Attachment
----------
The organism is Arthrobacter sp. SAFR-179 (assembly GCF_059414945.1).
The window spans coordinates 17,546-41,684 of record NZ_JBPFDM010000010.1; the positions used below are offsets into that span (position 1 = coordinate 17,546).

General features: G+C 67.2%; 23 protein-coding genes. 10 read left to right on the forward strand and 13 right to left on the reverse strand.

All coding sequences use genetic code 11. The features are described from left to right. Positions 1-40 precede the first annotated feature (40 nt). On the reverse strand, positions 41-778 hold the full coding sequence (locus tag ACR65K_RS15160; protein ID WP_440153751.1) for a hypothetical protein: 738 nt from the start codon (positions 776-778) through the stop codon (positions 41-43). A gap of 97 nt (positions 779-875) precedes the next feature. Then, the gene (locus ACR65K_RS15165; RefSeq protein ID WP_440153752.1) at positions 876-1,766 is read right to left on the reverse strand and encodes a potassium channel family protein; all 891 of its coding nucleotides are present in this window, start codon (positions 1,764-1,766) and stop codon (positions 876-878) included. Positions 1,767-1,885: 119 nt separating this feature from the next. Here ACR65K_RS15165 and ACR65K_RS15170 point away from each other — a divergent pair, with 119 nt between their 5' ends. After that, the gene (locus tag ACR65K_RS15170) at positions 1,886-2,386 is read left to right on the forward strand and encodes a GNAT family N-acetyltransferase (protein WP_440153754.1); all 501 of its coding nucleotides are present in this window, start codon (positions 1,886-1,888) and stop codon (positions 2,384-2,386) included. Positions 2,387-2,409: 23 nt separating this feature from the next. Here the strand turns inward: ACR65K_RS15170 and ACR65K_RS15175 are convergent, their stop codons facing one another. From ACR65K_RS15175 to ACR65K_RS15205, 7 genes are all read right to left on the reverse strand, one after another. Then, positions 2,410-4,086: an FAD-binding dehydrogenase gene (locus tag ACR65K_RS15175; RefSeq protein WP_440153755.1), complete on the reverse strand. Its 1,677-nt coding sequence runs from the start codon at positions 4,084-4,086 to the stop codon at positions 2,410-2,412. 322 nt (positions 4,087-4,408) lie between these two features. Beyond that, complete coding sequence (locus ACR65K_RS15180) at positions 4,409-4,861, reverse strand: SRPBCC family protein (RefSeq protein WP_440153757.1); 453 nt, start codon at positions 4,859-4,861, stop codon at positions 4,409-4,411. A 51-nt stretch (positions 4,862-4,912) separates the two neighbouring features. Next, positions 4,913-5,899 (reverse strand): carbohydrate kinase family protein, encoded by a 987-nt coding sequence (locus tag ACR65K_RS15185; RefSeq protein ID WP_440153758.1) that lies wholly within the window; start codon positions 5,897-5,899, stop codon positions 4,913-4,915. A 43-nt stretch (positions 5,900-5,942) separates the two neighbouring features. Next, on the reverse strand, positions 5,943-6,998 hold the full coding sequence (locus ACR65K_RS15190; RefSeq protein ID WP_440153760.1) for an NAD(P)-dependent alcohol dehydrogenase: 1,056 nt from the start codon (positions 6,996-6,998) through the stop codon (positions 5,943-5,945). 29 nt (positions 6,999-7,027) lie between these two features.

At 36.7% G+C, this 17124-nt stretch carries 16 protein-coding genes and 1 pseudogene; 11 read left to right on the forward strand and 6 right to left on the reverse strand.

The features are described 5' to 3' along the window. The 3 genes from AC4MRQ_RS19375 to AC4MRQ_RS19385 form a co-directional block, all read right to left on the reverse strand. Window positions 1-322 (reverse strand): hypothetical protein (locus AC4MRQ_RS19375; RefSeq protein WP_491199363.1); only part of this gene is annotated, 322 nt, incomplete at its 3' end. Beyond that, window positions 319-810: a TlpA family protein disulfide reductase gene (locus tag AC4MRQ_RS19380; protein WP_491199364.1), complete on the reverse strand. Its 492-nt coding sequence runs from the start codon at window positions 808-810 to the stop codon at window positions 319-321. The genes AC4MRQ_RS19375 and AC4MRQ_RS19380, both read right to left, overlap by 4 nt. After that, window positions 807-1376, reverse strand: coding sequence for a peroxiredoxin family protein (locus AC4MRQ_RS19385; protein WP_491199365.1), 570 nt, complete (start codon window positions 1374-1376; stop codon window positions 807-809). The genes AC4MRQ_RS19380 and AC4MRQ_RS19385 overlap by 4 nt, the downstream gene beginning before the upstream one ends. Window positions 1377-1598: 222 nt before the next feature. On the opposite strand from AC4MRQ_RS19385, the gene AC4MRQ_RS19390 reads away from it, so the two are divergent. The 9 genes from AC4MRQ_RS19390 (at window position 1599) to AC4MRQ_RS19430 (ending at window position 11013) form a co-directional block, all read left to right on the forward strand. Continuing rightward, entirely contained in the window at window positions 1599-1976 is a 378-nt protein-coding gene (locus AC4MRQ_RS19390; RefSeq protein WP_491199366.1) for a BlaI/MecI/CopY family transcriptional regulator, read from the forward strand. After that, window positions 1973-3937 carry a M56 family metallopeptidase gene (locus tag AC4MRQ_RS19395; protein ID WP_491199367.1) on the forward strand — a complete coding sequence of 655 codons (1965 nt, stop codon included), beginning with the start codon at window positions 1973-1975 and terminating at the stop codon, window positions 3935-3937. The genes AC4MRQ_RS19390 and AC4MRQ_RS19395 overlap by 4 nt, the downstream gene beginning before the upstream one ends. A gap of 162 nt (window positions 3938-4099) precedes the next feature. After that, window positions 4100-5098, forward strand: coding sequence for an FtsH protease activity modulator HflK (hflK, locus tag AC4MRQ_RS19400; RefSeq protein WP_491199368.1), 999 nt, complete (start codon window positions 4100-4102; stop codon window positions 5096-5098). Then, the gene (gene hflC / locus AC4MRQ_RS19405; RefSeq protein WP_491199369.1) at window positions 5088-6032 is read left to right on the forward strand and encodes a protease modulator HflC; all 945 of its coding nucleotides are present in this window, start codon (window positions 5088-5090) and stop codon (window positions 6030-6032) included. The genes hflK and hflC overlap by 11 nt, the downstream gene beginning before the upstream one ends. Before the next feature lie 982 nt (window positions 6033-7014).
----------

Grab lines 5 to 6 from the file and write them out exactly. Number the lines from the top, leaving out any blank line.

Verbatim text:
At 36.7% G+C, this 17124-nt stretch carries 16 protein-coding genes and 1 pseudogene; 11 read left to right on the forward strand and 6 right to left on the reverse strand.

The features are described 5' to 3' along the window. The 3 genes from AC4MRQ_RS19375 to AC4MRQ_RS19385 form a co-directional block, all read right to left on the reverse strand. Window positions 1-322 (reverse strand): hypothetical protein (locus AC4MRQ_RS19375; RefSeq protein WP_491199363.1); only part of this gene is annotated, 322 nt, incomplete at its 3' end. Beyond that, window positions 319-810: a TlpA family protein disulfide reductase gene (locus tag AC4MRQ_RS19380; protein WP_491199364.1), complete on the reverse strand. Its 492-nt coding sequence runs from the start codon at window positions 808-810 to the stop codon at window positions 319-321. The genes AC4MRQ_RS19375 and AC4MRQ_RS19380, both read right to left, overlap by 4 nt. After that, window positions 807-1376, reverse strand: coding sequence for a peroxiredoxin family protein (locus AC4MRQ_RS19385; protein WP_491199365.1), 570 nt, complete (start codon window positions 1374-1376; stop codon window positions 807-809). The genes AC4MRQ_RS19380 and AC4MRQ_RS19385 overlap by 4 nt, the downstream gene beginning before the upstream one ends. Window positions 1377-1598: 222 nt before the next feature. On the opposite strand from AC4MRQ_RS19385, the gene AC4MRQ_RS19390 reads away from it, so the two are divergent. The 9 genes from AC4MRQ_RS19390 (at window position 1599) to AC4MRQ_RS19430 (ending at window position 11013) form a co-directional block, all read left to right on the forward strand. Continuing rightward, entirely contained in the window at window positions 1599-1976 is a 378-nt protein-coding gene (locus AC4MRQ_RS19390; RefSeq protein WP_491199366.1) for a BlaI/MecI/CopY family transcriptional regulator, read from the forward strand. After that, window positions 1973-3937 carry a M56 family metallopeptidase gene (locus tag AC4MRQ_RS19395; protein ID WP_491199367.1) on the forward strand — a complete coding sequence of 655 codons (1965 nt, stop codon included), beginning with the start codon at window positions 1973-1975 and terminating at the stop codon, window positions 3935-3937. The genes AC4MRQ_RS19390 and AC4MRQ_RS19395 overlap by 4 nt, the downstream gene beginning before the upstream one ends. A gap of 162 nt (window positions 3938-4099) precedes the next feature. After that, window positions 4100-5098, forward strand: coding sequence for an FtsH protease activity modulator HflK (hflK, locus tag AC4MRQ_RS19400; RefSeq protein WP_491199368.1), 999 nt, complete (start codon window positions 4100-4102; stop codon window positions 5096-5098). Then, the gene (gene hflC / locus AC4MRQ_RS19405; RefSeq protein WP_491199369.1) at window positions 5088-6032 is read left to right on the forward strand and encodes a protease modulator HflC; all 945 of its coding nucleotides are present in this window, start codon (window positions 5088-5090) and stop codon (window positions 6030-6032) included. The genes hflK and hflC overlap by 11 nt, the downstream gene beginning before the upstream one ends. Before the next feature lie 982 nt (window positions 6033-7014).